The latest update of Stimson’s policy mood series suggests that the American public in 2012 was more conservative than at any point since 1952. (Actually, since mood in each year is estimated with some error, it seems safer to say that the current level of conservatism roughly equals the previous highs recorded in 1980 and 1952.) While the slight increase in conservatism from 2011 to 2012 is too small to be significant, it continues a marked trend that began as soon as Barack Obama moved into the White House.
Stimson ’s book, Public Opinion in America: Moods, Cycles, and Swings, provides a detailed description and discussion of his approach. (Stimson tracks liberal policy mood, but I have reversed his index in order to highlight the striking current level of conservatism.) Measuring public opinion by tracking common trends in a wide variety of specific policy questions is a marked improvement over the more usual approach of simply asking people to identify themselves as conservatives or liberals. Many people don’t think in such abstract ideological terms, and even those who do sometimes use the conventional labels in unconventional ways.
Political pundits often suppose that presidential election outcomes reflect the current and future ideological mood of the country. For example, Obama’s election in 2008 was hailed as the advent of “The New Liberal Order” and cited as evidence that “liberal views have re-emerged with a vengeance.” His reelection in 2012 was even more improbably described as “the most decisive mandate for an assertive, progressive governing model in well over a generation.” In reality, Stimson’s data show, the public was already more conservative than usual in 2008, and a good deal more conservative by 2012.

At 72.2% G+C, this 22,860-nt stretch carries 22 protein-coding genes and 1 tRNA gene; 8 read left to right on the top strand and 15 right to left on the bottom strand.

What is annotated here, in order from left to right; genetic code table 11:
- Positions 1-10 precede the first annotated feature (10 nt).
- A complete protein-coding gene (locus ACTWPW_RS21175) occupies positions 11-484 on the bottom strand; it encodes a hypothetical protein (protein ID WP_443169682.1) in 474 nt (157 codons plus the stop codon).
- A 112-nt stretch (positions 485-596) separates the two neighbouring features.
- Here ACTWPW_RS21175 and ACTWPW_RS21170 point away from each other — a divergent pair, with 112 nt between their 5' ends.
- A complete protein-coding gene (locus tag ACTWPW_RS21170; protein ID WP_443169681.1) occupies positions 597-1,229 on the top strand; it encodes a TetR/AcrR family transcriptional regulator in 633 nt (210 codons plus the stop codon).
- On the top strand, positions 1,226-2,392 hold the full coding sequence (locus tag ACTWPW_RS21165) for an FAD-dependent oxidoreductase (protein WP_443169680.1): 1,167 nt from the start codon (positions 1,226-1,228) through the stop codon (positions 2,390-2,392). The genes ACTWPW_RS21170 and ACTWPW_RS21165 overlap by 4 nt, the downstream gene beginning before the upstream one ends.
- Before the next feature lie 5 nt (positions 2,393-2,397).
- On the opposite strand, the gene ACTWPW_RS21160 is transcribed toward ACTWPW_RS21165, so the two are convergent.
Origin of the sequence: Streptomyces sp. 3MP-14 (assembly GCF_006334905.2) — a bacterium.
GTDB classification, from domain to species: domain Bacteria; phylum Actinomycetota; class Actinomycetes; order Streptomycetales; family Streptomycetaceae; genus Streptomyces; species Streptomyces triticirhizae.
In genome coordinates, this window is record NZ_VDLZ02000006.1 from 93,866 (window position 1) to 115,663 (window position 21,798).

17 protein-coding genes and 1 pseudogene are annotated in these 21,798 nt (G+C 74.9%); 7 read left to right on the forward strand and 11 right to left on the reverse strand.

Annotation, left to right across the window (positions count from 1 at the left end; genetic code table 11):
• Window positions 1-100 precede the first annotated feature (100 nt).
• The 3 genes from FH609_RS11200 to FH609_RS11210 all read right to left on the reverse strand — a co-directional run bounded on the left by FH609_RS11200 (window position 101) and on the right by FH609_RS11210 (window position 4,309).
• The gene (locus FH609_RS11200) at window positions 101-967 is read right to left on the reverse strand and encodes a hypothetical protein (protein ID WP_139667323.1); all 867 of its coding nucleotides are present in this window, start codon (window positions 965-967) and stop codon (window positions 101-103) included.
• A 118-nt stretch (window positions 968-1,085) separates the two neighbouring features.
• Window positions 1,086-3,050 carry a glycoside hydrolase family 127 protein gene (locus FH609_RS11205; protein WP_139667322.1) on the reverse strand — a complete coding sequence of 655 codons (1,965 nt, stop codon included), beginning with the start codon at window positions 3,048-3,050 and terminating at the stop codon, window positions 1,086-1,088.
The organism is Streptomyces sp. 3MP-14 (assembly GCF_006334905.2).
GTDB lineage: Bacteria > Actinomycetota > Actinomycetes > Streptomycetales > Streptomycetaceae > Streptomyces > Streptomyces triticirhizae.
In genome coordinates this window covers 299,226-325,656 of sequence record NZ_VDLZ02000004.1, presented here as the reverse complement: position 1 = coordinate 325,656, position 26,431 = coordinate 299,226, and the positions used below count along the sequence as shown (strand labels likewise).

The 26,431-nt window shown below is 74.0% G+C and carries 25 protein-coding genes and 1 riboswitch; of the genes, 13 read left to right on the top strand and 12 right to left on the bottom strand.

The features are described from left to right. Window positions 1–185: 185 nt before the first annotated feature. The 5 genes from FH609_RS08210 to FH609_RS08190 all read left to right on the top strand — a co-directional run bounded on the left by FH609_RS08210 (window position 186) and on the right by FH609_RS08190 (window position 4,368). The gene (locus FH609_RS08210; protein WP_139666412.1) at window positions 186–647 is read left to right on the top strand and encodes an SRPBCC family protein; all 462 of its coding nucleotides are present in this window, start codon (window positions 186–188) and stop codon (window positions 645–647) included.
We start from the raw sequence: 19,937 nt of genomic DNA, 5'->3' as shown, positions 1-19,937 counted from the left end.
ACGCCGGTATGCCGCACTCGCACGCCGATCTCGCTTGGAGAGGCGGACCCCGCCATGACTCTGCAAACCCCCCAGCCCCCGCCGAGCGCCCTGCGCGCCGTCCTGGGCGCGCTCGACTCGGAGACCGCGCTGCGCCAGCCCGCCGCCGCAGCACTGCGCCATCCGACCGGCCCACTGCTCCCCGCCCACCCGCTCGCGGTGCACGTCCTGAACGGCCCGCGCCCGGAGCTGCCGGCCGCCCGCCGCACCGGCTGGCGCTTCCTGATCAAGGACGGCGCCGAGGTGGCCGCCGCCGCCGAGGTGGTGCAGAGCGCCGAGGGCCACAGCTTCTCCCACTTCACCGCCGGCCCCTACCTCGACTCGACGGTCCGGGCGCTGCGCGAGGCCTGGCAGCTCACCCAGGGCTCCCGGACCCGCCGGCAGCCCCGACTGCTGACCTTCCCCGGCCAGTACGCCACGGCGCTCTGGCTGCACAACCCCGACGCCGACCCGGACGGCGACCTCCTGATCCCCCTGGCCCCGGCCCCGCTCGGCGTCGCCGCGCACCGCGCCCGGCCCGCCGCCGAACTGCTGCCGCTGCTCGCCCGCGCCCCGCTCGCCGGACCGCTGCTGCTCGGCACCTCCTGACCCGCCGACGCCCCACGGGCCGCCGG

The ups and downs in Stimson’s measure over the past 60 years suggest that partisan turnover in presidential elections is more often a cause of opinion change than a consequence of opinion change. The marked conservative shift under Democrat Barack Obama is by no means unusual; the country also moved sharply to the right under Bill Clinton (before the Republican takeover of Congress in 1994) and Jimmy Carter. Conversely, public opinion moved sharply to the left under Republican presidents Dwight Eisenhower and Ronald Reagan. Indeed, from the standpoint of public opinion, the “Reagan era” had already passed its high water mark by the time its namesake was inaugurated.
As Christopher Wlezien (gated) nicely put it, the public tends to act as a “thermostat,” shifting to the left when the political climate in Washington shifts to the right and to the right when policy shifts to the left. In the past four years, the thermostat has been trending significantly rightward.